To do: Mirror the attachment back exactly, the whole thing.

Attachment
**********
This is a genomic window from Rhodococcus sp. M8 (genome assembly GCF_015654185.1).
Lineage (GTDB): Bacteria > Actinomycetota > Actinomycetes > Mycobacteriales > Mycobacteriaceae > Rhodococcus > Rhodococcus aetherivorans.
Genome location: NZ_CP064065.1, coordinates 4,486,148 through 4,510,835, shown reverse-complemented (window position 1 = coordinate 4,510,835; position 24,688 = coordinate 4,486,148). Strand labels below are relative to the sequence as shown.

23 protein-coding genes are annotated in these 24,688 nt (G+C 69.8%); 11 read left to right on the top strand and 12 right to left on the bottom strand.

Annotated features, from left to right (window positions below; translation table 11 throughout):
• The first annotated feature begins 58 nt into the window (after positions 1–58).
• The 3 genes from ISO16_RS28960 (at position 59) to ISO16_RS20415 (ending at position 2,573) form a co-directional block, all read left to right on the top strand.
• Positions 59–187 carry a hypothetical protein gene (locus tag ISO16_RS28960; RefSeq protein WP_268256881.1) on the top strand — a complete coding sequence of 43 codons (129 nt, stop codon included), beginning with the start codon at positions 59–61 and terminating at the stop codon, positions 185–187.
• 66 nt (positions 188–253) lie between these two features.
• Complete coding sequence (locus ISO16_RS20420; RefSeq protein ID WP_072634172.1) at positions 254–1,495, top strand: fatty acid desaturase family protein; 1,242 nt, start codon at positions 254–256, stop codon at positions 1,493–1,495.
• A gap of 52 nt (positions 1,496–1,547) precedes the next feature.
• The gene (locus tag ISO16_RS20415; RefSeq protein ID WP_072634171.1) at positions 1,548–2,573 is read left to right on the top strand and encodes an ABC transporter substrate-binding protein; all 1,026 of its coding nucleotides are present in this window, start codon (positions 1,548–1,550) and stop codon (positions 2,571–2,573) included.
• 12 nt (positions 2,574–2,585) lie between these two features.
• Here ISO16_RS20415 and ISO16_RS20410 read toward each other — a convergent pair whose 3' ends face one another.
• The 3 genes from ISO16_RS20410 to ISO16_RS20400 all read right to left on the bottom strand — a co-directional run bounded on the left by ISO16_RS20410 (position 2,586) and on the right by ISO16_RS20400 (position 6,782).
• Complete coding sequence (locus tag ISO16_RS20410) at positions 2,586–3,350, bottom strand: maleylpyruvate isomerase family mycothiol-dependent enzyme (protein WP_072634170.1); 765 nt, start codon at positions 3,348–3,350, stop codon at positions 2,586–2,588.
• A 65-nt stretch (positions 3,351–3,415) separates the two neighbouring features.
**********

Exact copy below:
This is a genomic window from Rhodococcus sp. M8 (genome assembly GCF_015654185.1).
Lineage (GTDB): Bacteria > Actinomycetota > Actinomycetes > Mycobacteriales > Mycobacteriaceae > Rhodococcus > Rhodococcus aetherivorans.
Genome location: NZ_CP064065.1, coordinates 4,486,148 through 4,510,835, shown reverse-complemented (window position 1 = coordinate 4,510,835; position 24,688 = coordinate 4,486,148). Strand labels below are relative to the sequence as shown.

23 protein-coding genes are annotated in these 24,688 nt (G+C 69.8%); 11 read left to right on the top strand and 12 right to left on the bottom strand.

Annotated features, from left to right (window positions below; translation table 11 throughout):
• The first annotated feature begins 58 nt into the window (after positions 1–58).
• The 3 genes from ISO16_RS28960 (at position 59) to ISO16_RS20415 (ending at position 2,573) form a co-directional block, all read left to right on the top strand.
• Positions 59–187 carry a hypothetical protein gene (locus tag ISO16_RS28960; RefSeq protein WP_268256881.1) on the top strand — a complete coding sequence of 43 codons (129 nt, stop codon included), beginning with the start codon at positions 59–61 and terminating at the stop codon, positions 185–187.
• 66 nt (positions 188–253) lie between these two features.
• Complete coding sequence (locus ISO16_RS20420; RefSeq protein ID WP_072634172.1) at positions 254–1,495, top strand: fatty acid desaturase family protein; 1,242 nt, start codon at positions 254–256, stop codon at positions 1,493–1,495.
• A gap of 52 nt (positions 1,496–1,547) precedes the next feature.
• The gene (locus tag ISO16_RS20415; RefSeq protein ID WP_072634171.1) at positions 1,548–2,573 is read left to right on the top strand and encodes an ABC transporter substrate-binding protein; all 1,026 of its coding nucleotides are present in this window, start codon (positions 1,548–1,550) and stop codon (positions 2,571–2,573) included.
• 12 nt (positions 2,574–2,585) lie between these two features.
• Here ISO16_RS20415 and ISO16_RS20410 read toward each other — a convergent pair whose 3' ends face one another.
• The 3 genes from ISO16_RS20410 to ISO16_RS20400 all read right to left on the bottom strand — a co-directional run bounded on the left by ISO16_RS20410 (position 2,586) and on the right by ISO16_RS20400 (position 6,782).
• Complete coding sequence (locus tag ISO16_RS20410) at positions 2,586–3,350, bottom strand: maleylpyruvate isomerase family mycothiol-dependent enzyme (protein WP_072634170.1); 765 nt, start codon at positions 3,348–3,350, stop codon at positions 2,586–2,588.
• A 65-nt stretch (positions 3,351–3,415) separates the two neighbouring features.